Now there are more small parts to start with. Before that I went for sliding doors. 0,6mm wire used to make handles, most PE parts assembled and supporting wheels fitted. Both doors completed and ready to be mounted on, also riveted channels glued on front and rear wall. These are a bit longer than the channels used on sides. Then I got ready some small pieces for later,  stepboards, air hoses made of suitable wire isolation, air valves and few more things. PE parts for sliding doors are also ready

     

 

Started with a rail for sliding door. First I soldered 4 holders - 2 left and 2  right ones - noticable in the picture, these will be glued inside the channels, so I took exact proportions between them from my build. Then I soldered 4 supporting holders, which will be mounted on bottom floor later. There will be two other holders, but they are more complicated, and I will add them later as well. Below the floor a frame like  holders are mounted. These are left and right ones, and their assembly is well shown in pictures. Just four of them 2+2 need a piece of 2,5x0,75mm styrene strip, they will be mounted below the doors, where long side channels are not presented.

Assembling the rails - I simply glued first two holders on the right into channels, then I secured holding strips with C/A, and finally glued two other holders on frame like parts with styrene strip I had ready from previous step. Then I took distance from wagon chassis side channel to the rail, using a piece of styrene strip. I used its length to bend the other holders. I checked a few times to get right shape, then I cut out leftover of PE part and soldered it together. Finished bit was assembled on the rail - using solder again - and the rest of it glued in place.

         

Once both rails finished, I put first door on the rail (I want this one closed) and secured it with a few drops of glue. More details added then as shown in pictures, but still good few to go. At opposite side the door is open to see inside. Generally the door can be assembled in any position, what seems to be good option for diorama builders.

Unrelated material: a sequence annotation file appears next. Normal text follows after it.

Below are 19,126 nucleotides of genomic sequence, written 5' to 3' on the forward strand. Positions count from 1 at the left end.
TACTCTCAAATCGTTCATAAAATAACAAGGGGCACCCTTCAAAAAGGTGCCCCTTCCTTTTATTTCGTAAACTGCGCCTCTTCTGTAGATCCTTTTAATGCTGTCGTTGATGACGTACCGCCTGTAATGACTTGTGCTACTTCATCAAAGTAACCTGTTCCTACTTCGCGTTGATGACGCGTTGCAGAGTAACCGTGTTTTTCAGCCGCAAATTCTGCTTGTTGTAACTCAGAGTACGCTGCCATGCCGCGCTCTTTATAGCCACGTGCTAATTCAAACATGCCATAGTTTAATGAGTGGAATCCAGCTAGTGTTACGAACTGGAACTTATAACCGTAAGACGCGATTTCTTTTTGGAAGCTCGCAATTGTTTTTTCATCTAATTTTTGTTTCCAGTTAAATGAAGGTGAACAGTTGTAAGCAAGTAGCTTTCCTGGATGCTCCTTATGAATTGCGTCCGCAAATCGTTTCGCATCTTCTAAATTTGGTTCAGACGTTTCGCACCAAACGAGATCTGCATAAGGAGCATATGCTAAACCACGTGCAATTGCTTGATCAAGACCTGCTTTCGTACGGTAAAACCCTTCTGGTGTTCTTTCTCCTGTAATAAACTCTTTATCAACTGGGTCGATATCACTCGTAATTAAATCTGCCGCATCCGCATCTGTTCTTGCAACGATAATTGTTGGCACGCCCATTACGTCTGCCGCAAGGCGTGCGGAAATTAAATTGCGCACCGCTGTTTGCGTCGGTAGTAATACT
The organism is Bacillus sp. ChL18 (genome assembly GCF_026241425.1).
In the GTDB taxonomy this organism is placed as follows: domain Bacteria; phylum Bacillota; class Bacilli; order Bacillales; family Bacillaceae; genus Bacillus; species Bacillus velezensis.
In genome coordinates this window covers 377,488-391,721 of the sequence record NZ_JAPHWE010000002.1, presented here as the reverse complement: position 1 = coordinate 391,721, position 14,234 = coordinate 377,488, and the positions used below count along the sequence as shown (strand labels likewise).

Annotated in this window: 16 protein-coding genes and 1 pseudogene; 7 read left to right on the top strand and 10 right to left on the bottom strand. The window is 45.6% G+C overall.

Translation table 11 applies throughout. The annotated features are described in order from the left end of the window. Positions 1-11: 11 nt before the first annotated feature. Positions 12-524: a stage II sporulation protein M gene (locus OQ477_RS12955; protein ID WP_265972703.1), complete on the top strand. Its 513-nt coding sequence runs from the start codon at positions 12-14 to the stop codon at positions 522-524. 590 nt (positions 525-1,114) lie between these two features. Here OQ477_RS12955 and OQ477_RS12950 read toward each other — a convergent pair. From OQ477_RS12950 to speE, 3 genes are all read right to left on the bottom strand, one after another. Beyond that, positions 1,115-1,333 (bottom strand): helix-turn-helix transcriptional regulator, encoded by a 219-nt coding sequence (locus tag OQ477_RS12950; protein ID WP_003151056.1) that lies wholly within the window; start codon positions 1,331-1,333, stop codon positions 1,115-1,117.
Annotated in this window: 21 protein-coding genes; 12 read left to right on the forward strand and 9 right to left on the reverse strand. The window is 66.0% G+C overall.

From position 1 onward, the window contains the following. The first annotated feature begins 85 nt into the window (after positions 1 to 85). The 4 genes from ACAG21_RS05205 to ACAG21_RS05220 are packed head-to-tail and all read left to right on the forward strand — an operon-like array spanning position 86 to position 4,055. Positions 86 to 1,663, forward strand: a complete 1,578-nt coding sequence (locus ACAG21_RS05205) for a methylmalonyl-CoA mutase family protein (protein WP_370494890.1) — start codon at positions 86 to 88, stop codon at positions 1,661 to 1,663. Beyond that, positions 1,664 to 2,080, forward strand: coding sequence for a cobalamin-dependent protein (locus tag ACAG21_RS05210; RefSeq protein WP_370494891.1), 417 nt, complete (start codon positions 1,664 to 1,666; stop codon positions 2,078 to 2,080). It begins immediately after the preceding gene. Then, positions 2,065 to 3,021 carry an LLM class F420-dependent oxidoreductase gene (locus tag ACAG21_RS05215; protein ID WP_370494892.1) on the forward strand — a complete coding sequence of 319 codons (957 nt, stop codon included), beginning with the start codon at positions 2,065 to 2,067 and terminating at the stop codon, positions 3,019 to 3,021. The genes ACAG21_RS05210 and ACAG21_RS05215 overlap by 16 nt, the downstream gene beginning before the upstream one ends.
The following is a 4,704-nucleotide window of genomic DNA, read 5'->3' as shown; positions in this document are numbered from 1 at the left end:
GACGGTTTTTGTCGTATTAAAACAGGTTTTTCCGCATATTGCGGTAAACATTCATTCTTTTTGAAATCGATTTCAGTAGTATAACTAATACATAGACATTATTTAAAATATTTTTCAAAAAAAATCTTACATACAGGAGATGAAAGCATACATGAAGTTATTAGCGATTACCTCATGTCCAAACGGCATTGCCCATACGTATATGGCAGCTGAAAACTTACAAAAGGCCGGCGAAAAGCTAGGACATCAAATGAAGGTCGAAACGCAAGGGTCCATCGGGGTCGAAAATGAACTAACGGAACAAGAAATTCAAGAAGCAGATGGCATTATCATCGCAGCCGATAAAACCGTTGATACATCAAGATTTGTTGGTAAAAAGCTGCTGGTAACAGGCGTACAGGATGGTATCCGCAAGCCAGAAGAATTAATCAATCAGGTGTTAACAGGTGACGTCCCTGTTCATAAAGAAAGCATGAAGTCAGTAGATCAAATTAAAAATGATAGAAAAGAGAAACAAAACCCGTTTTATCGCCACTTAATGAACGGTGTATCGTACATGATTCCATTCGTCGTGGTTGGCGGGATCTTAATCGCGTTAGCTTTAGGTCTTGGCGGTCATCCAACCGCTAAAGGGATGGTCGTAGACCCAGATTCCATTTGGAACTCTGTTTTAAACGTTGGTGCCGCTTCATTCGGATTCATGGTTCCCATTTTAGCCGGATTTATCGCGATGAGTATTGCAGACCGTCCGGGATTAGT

Most parts assembled, stepboards, handles, air hoses and others. Many of these were welded on the wagon body, so I used a good bit of glue to get  these joints looking like that.  To finish this build, I have to do sliding rods above the doors and finally the roof. All should be finished in a couple of hours tomorrow morning. Then I will get it primed.

      

I have primed the wagon all over. Still I have to add roof and the rest of parts.

        

The roof: first I glued sections together, then I assembled roof rails made of 1,1x1,6 styrene underneath and finally 2,5x0,25mm strips to secure "metal sheets covering top of the roof". It would be nice to add rivet lines in the centre of every strip. For my build I used only plain roof castings, but final moulds will have riveted lines on their sides. These roofs used to be covered with 1-8 metal sheets, depending on wagon, manufacturer and so on. In many cases just tar paper was used. 

    

Finished roof glued on, using 5 min. epoxy, first one long side. When cured, I used hair dryer to heat up slightly other three sides of the roof  in a few steps - when resin got a bit softer, it sat down perfectly on sidewalls without any gaps. It does not mean that fitting was bad, there was just tiny gap at one side - resin cures few days, and any piece can bend during this time more or less - its just good to know that it can be fixed easily. It works perfectly with styrene as well, and I remember I used this way to fix some parts of Morser Karl I built couple years ago. When all glued together, I chopped short pieces from riveted strip, and placed them in their positions - where the opposite ones are cast on sidewalls. At very end I made 4 pieces from 2,5x0,5 styrene, drilled holes in them and mounted them together with 0,6 rod to make up sliding rod for the doors. Then PE cover was added, and surfacer coat sprayed over it. Now my building here is finished 

     0 

 

 

 

TOPlist
aktualizováno: 30.05.2013 11:06:04